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OpenAI chief Sam Altman spoke out Monday against immediate "heavy regulation" that could hamper the rapid development of artificial intelligence technology, but stressed the need for long-term institutional oversight.
Altman, whose company created the ChatGPT bot, last month told US lawmakers that governmental regulatory intervention was needed to face the risks of AI.
In remarks at Israel's Tel Aviv University, Altman on Monday stressed that his call for oversight was not aimed at "the systems of today".
"I think it would be a mistake to go put heavy regulation on the field right now or to try to slow down the incredible innovation," he said.
Altman recognised the risk of a "superintelligence that is not really well aligned", saying it was "something that we may have to confront in the next decade, which is not very long for the institutions of the world to adapt to something".
He reiterated OpenAI's proposal to form a "global organisation" at the "frontier of computer power and techniques", which "could have a framework to license models, to audit the safety of them, to propose tests that are required to be passed".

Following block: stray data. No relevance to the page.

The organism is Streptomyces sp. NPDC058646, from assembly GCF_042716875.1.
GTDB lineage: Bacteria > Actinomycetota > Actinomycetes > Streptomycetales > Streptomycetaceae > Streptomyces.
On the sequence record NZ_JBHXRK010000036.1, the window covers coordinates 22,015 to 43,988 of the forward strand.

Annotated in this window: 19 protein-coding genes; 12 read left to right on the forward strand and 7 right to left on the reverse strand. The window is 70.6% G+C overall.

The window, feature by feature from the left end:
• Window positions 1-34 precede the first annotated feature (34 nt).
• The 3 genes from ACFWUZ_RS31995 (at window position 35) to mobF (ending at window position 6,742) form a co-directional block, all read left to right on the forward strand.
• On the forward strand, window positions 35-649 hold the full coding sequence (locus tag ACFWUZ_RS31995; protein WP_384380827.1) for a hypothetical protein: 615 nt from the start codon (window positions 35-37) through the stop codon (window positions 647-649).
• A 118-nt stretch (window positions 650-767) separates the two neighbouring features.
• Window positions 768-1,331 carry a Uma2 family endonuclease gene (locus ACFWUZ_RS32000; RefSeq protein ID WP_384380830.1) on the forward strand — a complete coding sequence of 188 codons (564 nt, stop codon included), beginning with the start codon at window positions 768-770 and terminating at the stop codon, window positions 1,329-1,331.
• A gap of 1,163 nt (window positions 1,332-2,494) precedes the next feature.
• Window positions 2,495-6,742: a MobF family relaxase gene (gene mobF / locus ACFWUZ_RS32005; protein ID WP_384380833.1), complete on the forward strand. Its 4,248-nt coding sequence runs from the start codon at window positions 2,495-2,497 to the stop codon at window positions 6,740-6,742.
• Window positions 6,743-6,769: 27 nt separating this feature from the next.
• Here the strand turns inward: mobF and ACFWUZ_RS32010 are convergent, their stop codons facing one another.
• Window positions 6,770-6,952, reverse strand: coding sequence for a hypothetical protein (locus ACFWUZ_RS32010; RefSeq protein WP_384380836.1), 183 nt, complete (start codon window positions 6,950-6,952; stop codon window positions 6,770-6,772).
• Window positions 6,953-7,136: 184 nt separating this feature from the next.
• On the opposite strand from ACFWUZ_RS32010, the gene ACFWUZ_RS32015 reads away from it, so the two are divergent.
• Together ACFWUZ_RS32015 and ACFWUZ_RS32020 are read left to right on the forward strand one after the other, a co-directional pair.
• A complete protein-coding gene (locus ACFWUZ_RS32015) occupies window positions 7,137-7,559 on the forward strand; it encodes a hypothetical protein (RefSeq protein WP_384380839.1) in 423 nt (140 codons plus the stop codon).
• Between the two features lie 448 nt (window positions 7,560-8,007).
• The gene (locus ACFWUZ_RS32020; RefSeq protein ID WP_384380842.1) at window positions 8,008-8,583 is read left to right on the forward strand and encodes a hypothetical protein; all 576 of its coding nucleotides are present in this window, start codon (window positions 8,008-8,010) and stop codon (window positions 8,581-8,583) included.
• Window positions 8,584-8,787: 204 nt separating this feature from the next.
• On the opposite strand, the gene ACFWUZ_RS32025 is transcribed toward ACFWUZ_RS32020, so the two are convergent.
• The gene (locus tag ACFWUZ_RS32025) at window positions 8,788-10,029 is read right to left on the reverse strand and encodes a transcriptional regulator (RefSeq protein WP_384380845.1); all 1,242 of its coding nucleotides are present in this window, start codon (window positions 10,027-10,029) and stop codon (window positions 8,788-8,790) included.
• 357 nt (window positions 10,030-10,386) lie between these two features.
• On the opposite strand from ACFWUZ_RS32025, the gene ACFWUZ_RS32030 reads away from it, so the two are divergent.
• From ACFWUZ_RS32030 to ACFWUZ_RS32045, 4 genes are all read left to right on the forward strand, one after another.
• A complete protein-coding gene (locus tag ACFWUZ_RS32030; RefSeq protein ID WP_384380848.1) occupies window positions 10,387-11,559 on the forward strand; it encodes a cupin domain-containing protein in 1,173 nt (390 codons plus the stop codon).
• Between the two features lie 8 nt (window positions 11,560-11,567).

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"That would be one way to treat this as a very serious risk. We do the same thing for nuclear, for example," Altman said, referring the United Nations' nuclear watchdog, the International Atomic Energy Agency.
The US entrepreneur's Israel visit was part of his global tour to charm national leaders and powerbrokers, as well as to meet with local talent and learn about AI's applications.
ChatGPT burst into the spotlight late last year, demonstrating an ability to generate essays, poems and conversations from the briefest of prompts.
The programme's wild success sparked a gold rush with billions of dollars of investment into the field, but critics raised the alarm over the possibility chatbots could flood the web with disinformation or AI-powered automation could lay waste to entire industries.
In a meeting with Israeli President Isaac Herzog earlier on Monday, Altman noted the "urgency" in "figuring out how we mitigate these very huge risks".
"Everyone wants to figure that out," Altman said.
Prime Minister Benjamin Netanyahu meanwhile said that in a phone call, Altman had told him Israel "could become a main global player in the field" of AI.
In a statement, Netanyahu said his country, which already has a thriving hi-tech industry, must "formulate a national policy" on AI.
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